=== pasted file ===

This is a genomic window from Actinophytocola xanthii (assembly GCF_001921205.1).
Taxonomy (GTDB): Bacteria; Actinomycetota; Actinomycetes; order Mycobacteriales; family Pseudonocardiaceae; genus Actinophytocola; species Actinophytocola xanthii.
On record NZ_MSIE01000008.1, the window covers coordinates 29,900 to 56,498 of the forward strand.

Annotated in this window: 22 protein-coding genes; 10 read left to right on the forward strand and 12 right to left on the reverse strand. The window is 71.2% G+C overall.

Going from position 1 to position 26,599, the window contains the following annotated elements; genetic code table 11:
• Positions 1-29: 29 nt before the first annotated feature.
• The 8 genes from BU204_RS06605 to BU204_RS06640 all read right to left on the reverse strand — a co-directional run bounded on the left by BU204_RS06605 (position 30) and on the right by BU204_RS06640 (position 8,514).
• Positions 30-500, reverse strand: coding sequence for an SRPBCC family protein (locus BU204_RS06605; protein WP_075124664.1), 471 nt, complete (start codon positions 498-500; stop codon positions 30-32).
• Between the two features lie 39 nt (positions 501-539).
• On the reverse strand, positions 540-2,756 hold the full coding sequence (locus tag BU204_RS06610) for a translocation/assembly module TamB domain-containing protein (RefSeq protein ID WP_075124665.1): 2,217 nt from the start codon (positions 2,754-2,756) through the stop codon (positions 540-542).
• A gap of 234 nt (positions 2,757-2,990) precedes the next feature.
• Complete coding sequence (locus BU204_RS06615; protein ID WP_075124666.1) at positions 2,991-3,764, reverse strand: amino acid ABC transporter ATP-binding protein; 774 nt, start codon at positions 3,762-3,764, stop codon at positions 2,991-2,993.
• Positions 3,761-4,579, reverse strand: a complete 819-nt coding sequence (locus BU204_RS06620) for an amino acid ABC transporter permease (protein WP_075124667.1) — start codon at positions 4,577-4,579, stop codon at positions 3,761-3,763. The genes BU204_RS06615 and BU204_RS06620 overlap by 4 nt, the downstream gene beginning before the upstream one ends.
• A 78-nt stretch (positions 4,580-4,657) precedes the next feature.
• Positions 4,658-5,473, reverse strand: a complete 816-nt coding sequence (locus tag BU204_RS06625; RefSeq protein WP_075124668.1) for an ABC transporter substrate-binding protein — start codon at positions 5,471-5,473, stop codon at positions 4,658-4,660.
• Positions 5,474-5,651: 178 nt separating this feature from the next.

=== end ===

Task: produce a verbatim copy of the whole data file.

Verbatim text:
This is a genomic window from Actinophytocola xanthii (assembly GCF_001921205.1).
Taxonomy (GTDB): Bacteria; Actinomycetota; Actinomycetes; order Mycobacteriales; family Pseudonocardiaceae; genus Actinophytocola; species Actinophytocola xanthii.
On record NZ_MSIE01000008.1, the window covers coordinates 29,900 to 56,498 of the forward strand.

Annotated in this window: 22 protein-coding genes; 10 read left to right on the forward strand and 12 right to left on the reverse strand. The window is 71.2% G+C overall.

Going from position 1 to position 26,599, the window contains the following annotated elements; genetic code table 11:
• Positions 1-29: 29 nt before the first annotated feature.
• The 8 genes from BU204_RS06605 to BU204_RS06640 all read right to left on the reverse strand — a co-directional run bounded on the left by BU204_RS06605 (position 30) and on the right by BU204_RS06640 (position 8,514).
• Positions 30-500, reverse strand: coding sequence for an SRPBCC family protein (locus BU204_RS06605; protein WP_075124664.1), 471 nt, complete (start codon positions 498-500; stop codon positions 30-32).
• Between the two features lie 39 nt (positions 501-539).
• On the reverse strand, positions 540-2,756 hold the full coding sequence (locus tag BU204_RS06610) for a translocation/assembly module TamB domain-containing protein (RefSeq protein ID WP_075124665.1): 2,217 nt from the start codon (positions 2,754-2,756) through the stop codon (positions 540-542).
• A gap of 234 nt (positions 2,757-2,990) precedes the next feature.
• Complete coding sequence (locus BU204_RS06615; protein ID WP_075124666.1) at positions 2,991-3,764, reverse strand: amino acid ABC transporter ATP-binding protein; 774 nt, start codon at positions 3,762-3,764, stop codon at positions 2,991-2,993.
• Positions 3,761-4,579, reverse strand: a complete 819-nt coding sequence (locus BU204_RS06620) for an amino acid ABC transporter permease (protein WP_075124667.1) — start codon at positions 4,577-4,579, stop codon at positions 3,761-3,763. The genes BU204_RS06615 and BU204_RS06620 overlap by 4 nt, the downstream gene beginning before the upstream one ends.
• A 78-nt stretch (positions 4,580-4,657) precedes the next feature.
• Positions 4,658-5,473, reverse strand: a complete 816-nt coding sequence (locus tag BU204_RS06625; RefSeq protein WP_075124668.1) for an ABC transporter substrate-binding protein — start codon at positions 5,471-5,473, stop codon at positions 4,658-4,660.
• Positions 5,474-5,651: 178 nt separating this feature from the next.